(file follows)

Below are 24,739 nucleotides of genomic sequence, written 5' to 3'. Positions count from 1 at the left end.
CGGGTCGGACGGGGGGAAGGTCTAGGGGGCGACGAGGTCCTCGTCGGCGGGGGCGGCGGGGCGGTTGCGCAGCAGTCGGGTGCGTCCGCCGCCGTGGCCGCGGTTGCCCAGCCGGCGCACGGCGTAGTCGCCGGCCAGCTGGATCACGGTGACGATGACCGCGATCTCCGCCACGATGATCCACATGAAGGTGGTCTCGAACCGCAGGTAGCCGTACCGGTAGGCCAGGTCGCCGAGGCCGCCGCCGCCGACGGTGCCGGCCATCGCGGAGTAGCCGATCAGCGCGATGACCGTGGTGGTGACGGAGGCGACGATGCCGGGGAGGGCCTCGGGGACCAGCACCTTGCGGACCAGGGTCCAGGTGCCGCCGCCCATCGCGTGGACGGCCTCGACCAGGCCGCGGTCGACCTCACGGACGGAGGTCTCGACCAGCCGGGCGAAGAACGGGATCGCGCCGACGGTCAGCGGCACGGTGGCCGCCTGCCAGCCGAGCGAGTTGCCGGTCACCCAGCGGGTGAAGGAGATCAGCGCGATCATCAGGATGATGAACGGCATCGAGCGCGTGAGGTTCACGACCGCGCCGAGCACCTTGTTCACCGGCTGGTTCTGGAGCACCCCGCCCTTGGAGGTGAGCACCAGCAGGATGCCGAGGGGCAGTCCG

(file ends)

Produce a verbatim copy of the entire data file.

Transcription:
Below are 24,739 nucleotides of genomic sequence, written 5' to 3'. Positions count from 1 at the left end.
CGGGTCGGACGGGGGGAAGGTCTAGGGGGCGACGAGGTCCTCGTCGGCGGGGGCGGCGGGGCGGTTGCGCAGCAGTCGGGTGCGTCCGCCGCCGTGGCCGCGGTTGCCCAGCCGGCGCACGGCGTAGTCGCCGGCCAGCTGGATCACGGTGACGATGACCGCGATCTCCGCCACGATGATCCACATGAAGGTGGTCTCGAACCGCAGGTAGCCGTACCGGTAGGCCAGGTCGCCGAGGCCGCCGCCGCCGACGGTGCCGGCCATCGCGGAGTAGCCGATCAGCGCGATGACCGTGGTGGTGACGGAGGCGACGATGCCGGGGAGGGCCTCGGGGACCAGCACCTTGCGGACCAGGGTCCAGGTGCCGCCGCCCATCGCGTGGACGGCCTCGACCAGGCCGCGGTCGACCTCACGGACGGAGGTCTCGACCAGCCGGGCGAAGAACGGGATCGCGCCGACGGTCAGCGGCACGGTGGCCGCCTGCCAGCCGAGCGAGTTGCCGGTCACCCAGCGGGTGAAGGAGATCAGCGCGATCATCAGGATGATGAACGGCATCGAGCGCGTGAGGTTCACGACCGCGCCGAGCACCTTGTTCACCGGCTGGTTCTGGAGCACCCCGCCCTTGGAGGTGAGCACCAGCAGGATGCCGAGGGGCAGTCCG